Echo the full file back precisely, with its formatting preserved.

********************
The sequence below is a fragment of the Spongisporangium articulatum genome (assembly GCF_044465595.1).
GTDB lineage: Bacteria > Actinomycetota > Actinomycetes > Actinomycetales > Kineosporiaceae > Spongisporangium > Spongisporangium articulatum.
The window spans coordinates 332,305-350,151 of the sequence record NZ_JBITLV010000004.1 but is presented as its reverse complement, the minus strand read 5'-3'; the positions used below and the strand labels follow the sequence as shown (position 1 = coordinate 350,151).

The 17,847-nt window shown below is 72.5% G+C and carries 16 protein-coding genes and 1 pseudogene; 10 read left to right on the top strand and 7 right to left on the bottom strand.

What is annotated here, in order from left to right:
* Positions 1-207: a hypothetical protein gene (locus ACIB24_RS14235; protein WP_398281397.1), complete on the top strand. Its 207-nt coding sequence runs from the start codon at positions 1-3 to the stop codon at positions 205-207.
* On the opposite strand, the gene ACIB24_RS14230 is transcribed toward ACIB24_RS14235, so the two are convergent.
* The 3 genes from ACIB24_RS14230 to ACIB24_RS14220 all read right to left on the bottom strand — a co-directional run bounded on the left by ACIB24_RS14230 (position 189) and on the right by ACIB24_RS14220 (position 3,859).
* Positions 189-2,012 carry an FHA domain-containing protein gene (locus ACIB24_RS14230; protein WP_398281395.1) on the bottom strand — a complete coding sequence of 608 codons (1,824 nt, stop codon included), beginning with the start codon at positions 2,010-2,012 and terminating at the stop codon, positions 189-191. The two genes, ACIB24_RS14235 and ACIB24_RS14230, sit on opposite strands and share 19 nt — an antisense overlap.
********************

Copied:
The sequence below is a fragment of the Spongisporangium articulatum genome (assembly GCF_044465595.1).
GTDB lineage: Bacteria > Actinomycetota > Actinomycetes > Actinomycetales > Kineosporiaceae > Spongisporangium > Spongisporangium articulatum.
The window spans coordinates 332,305-350,151 of the sequence record NZ_JBITLV010000004.1 but is presented as its reverse complement, the minus strand read 5'-3'; the positions used below and the strand labels follow the sequence as shown (position 1 = coordinate 350,151).

The 17,847-nt window shown below is 72.5% G+C and carries 16 protein-coding genes and 1 pseudogene; 10 read left to right on the top strand and 7 right to left on the bottom strand.

What is annotated here, in order from left to right:
* Positions 1-207: a hypothetical protein gene (locus ACIB24_RS14235; protein WP_398281397.1), complete on the top strand. Its 207-nt coding sequence runs from the start codon at positions 1-3 to the stop codon at positions 205-207.
* On the opposite strand, the gene ACIB24_RS14230 is transcribed toward ACIB24_RS14235, so the two are convergent.
* The 3 genes from ACIB24_RS14230 to ACIB24_RS14220 all read right to left on the bottom strand — a co-directional run bounded on the left by ACIB24_RS14230 (position 189) and on the right by ACIB24_RS14220 (position 3,859).
* Positions 189-2,012 carry an FHA domain-containing protein gene (locus ACIB24_RS14230; protein WP_398281395.1) on the bottom strand — a complete coding sequence of 608 codons (1,824 nt, stop codon included), beginning with the start codon at positions 2,010-2,012 and terminating at the stop codon, positions 189-191. The two genes, ACIB24_RS14235 and ACIB24_RS14230, sit on opposite strands and share 19 nt — an antisense overlap.